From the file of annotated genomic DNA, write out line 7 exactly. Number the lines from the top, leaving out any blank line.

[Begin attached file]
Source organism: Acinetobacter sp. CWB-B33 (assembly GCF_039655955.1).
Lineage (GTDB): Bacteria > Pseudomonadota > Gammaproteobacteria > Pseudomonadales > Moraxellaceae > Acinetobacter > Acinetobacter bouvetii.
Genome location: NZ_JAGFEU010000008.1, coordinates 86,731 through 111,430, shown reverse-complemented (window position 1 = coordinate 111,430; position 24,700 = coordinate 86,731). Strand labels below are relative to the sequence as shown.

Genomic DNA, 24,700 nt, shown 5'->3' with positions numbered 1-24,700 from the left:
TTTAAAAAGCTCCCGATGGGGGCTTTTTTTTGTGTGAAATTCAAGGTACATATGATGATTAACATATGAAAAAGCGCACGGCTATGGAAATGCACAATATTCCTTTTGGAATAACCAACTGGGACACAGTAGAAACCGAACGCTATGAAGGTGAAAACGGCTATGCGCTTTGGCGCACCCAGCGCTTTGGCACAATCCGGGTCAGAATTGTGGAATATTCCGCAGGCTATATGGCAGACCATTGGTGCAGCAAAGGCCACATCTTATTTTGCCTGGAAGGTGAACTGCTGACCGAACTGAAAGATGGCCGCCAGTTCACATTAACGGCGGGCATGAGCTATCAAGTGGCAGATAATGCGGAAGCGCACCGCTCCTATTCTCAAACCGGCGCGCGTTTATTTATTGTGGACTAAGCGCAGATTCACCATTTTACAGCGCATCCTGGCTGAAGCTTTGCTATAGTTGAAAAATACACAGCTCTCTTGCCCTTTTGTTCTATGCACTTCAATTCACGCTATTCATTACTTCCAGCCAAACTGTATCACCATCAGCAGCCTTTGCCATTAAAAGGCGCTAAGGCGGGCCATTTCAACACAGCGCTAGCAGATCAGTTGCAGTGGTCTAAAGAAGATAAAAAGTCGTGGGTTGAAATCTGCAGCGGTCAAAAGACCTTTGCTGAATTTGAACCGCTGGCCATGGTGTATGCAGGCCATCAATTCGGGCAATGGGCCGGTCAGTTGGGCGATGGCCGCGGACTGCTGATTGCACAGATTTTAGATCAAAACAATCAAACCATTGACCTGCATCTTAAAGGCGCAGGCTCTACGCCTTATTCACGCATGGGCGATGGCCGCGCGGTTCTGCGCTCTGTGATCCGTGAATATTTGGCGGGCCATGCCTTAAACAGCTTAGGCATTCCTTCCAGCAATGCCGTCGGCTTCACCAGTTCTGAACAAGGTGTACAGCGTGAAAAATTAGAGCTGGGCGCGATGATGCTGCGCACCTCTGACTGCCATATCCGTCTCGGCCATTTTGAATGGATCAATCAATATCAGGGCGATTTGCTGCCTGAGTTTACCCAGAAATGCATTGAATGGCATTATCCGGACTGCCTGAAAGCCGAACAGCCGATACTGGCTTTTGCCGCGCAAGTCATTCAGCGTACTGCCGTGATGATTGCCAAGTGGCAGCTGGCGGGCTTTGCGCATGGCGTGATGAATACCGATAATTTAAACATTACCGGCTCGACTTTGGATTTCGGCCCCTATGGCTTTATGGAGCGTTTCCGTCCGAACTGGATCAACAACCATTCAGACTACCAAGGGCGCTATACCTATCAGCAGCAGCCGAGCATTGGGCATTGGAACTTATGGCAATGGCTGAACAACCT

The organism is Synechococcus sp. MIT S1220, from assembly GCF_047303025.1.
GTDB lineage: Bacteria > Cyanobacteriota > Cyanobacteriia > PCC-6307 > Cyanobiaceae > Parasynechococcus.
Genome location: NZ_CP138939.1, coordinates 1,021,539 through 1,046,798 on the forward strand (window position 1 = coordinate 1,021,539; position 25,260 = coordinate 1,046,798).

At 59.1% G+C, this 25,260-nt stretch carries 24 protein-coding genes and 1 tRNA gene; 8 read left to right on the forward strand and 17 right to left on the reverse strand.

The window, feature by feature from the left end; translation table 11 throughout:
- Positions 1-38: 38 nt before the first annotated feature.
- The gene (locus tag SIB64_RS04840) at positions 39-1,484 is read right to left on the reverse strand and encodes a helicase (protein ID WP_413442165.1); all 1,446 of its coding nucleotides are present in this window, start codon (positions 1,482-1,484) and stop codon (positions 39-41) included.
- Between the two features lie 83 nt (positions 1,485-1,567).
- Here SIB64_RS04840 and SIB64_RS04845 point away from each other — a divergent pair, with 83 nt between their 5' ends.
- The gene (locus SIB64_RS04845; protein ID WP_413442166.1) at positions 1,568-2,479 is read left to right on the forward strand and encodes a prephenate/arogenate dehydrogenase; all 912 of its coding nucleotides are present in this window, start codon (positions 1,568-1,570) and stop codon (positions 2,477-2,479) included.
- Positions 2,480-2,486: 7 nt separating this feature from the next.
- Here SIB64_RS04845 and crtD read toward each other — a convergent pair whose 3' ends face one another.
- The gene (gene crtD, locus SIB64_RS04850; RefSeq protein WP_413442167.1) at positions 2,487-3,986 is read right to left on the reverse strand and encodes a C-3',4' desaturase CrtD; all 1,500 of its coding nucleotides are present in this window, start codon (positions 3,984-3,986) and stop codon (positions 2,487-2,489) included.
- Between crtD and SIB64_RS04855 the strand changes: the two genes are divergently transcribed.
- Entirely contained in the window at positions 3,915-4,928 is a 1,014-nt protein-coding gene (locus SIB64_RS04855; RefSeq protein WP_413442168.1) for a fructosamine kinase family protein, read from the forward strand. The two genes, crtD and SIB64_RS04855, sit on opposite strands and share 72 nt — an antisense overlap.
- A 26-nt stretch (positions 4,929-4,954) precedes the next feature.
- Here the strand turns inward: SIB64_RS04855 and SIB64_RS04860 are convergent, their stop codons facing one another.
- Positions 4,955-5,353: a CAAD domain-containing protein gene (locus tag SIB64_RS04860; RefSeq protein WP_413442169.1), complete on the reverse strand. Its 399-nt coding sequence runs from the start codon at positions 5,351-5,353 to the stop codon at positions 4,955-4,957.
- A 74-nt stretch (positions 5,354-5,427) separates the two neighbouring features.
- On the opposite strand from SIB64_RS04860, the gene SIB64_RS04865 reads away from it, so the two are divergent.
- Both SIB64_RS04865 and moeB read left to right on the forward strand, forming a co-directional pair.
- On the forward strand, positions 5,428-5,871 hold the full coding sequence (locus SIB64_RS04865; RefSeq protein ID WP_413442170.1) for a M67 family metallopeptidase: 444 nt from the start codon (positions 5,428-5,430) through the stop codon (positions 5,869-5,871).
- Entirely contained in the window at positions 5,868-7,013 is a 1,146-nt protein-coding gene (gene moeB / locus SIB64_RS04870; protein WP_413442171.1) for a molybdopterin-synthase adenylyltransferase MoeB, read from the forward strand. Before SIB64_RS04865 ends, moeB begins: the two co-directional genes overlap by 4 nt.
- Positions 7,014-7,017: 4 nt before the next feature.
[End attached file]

GTDB lineage: Bacteria > Cyanobacteriota > Cyanobacteriia > PCC-6307 > Cyanobiaceae > Parasynechococcus.